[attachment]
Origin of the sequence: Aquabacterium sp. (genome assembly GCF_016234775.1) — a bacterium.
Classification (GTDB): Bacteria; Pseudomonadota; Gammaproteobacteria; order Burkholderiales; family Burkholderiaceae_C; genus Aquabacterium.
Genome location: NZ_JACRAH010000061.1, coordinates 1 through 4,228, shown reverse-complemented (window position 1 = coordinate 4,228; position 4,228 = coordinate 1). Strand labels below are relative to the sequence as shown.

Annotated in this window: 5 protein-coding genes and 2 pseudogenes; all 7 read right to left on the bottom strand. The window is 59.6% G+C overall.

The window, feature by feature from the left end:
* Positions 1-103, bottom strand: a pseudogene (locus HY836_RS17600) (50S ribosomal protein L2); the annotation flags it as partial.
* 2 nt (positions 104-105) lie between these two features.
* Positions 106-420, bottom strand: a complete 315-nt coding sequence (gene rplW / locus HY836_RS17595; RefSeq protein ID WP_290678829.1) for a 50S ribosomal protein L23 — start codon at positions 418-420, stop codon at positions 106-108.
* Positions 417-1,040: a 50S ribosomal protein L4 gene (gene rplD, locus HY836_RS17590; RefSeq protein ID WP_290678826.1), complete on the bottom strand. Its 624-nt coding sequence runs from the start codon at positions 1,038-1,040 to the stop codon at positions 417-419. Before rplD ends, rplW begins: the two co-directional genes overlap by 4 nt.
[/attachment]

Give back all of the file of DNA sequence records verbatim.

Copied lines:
Origin of the sequence: Aquabacterium sp. (genome assembly GCF_016234775.1) — a bacterium.
Classification (GTDB): Bacteria; Pseudomonadota; Gammaproteobacteria; order Burkholderiales; family Burkholderiaceae_C; genus Aquabacterium.
Genome location: NZ_JACRAH010000061.1, coordinates 1 through 4,228, shown reverse-complemented (window position 1 = coordinate 4,228; position 4,228 = coordinate 1). Strand labels below are relative to the sequence as shown.

Annotated in this window: 5 protein-coding genes and 2 pseudogenes; all 7 read right to left on the bottom strand. The window is 59.6% G+C overall.

The window, feature by feature from the left end:
* Positions 1-103, bottom strand: a pseudogene (locus HY836_RS17600) (50S ribosomal protein L2); the annotation flags it as partial.
* 2 nt (positions 104-105) lie between these two features.
* Positions 106-420, bottom strand: a complete 315-nt coding sequence (gene rplW / locus HY836_RS17595; RefSeq protein ID WP_290678829.1) for a 50S ribosomal protein L23 — start codon at positions 418-420, stop codon at positions 106-108.
* Positions 417-1,040: a 50S ribosomal protein L4 gene (gene rplD, locus HY836_RS17590; RefSeq protein ID WP_290678826.1), complete on the bottom strand. Its 624-nt coding sequence runs from the start codon at positions 1,038-1,040 to the stop codon at positions 417-419. Before rplD ends, rplW begins: the two co-directional genes overlap by 4 nt.